20 Nov 2014 by Kavitha Srinivasa
I recently chanced upon a report from KPMG, it was about KPMG International's Infrastructure 100: World Markets Report. As the name suggests, the Report highlights key trends driving infrastructure investment around the world. To be specific, it's about 100 of the world's most innovative, impactful infrastructure projects.
20 Nov 2014 by Paul Dempsey
Which version of Interstellar have you seen? You may not realise this but there are at least six. That's largely down to director Christopher Nolan's determination to keep the debate going about shooting and exhibiting movies on film or digitally.
18 Nov 2014 by Vitali Vitaliev
The theme of this blog post was both unplanned and unexpected. It - almost literally - hit me on the head like a brick, or, to be more specific, like a fragment of the Lenin monument in my native Ukrainian city of Kharkiv which, according to the BBC website, was pulled down by "Ukraine nationalists" on the 28th of September. The site also reported that one "protester" was injured in the head as the massive statue was falling down. It could have been me!
18 Nov 2014 by Justin Pollard
It is always dangerous to profess a desire to go to sea, especially to parents who might appreciate seeing less of you. Nathaniel Bagshaw Ward found this out the hard way when, having admired the ships crowding the dock around his home in the East End of London, his parents promptly sent him off on one to Jamaica, on his own, at the tender age of thirteen.
14 Nov 2014 by Chris Edwards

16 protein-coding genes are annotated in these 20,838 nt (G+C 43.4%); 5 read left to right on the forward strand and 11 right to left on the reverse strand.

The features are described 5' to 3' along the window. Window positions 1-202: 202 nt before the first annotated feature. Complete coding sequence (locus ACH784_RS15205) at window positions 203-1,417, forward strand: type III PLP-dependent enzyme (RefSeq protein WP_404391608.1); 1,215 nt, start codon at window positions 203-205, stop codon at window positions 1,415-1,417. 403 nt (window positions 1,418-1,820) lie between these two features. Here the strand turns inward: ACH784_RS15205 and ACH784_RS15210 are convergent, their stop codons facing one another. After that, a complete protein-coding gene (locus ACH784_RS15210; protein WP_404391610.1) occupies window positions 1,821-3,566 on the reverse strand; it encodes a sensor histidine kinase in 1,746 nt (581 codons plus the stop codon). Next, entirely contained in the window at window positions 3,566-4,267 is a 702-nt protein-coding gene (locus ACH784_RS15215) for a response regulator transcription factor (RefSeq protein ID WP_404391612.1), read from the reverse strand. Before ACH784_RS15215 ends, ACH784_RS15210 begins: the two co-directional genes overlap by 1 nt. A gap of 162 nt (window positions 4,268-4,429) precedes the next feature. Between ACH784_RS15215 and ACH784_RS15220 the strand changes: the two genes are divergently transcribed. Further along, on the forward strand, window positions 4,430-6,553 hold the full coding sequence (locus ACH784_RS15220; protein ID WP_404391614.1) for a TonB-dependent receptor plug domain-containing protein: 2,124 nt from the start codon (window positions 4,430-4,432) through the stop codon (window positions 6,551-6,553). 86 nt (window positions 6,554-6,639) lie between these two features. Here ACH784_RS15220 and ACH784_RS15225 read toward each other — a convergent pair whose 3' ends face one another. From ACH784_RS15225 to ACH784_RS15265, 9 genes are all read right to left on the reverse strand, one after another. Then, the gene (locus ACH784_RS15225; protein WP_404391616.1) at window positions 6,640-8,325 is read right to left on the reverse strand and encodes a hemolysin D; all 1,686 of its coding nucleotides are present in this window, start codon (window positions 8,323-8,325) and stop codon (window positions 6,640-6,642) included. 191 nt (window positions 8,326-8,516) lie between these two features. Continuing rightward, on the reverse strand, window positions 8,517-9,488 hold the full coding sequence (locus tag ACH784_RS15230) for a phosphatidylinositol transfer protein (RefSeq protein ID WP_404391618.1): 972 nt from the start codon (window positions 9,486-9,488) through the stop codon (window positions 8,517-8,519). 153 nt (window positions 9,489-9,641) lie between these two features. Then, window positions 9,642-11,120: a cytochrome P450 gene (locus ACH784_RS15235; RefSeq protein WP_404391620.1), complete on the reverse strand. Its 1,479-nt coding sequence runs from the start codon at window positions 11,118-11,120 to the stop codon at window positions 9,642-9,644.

Is talking, or at least texting, to a computer the best way to determine whether it has some semblance of intelligence? The Turing test, which will be put into action this weekend (15 November) in the finals of the 2014 Loebner prize at Bletchley Park, looks on the surface to be an excellent candidate for determining intelligence. But contestants over the years have shown that it is possible to maintain a reasonable facade of intelligence without attempting to simulate thought processes.
13 Nov 2014 by Dickon Ross
Standing in a small room of Hut 8 at Bletchley Park last year, I tried to explain to my kids how one mathematics professor working in this draughty, wood-partitioned room in such a drab looking, wartime bungalow hut 70 years ago became so important in breaking an 'unbreakable' code, shortening a world war by a couple of years and laying the foundations of the computer industry. The same man was later persecuted by the British government for his homosexuality and became driven to commit suicide. Hut 8 was almost allowed to rot away.
"This issue we honour a national hero, and the subject of Benedict Cumberbatch's latest film, codebreaker Alan Turing"
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- Hacking major threat to driverless vehicle adoption
- China could shutdown critical US infrastructure, says NSA chief
- Radioactivity leak in nuclear plant fire blamed on safety failings
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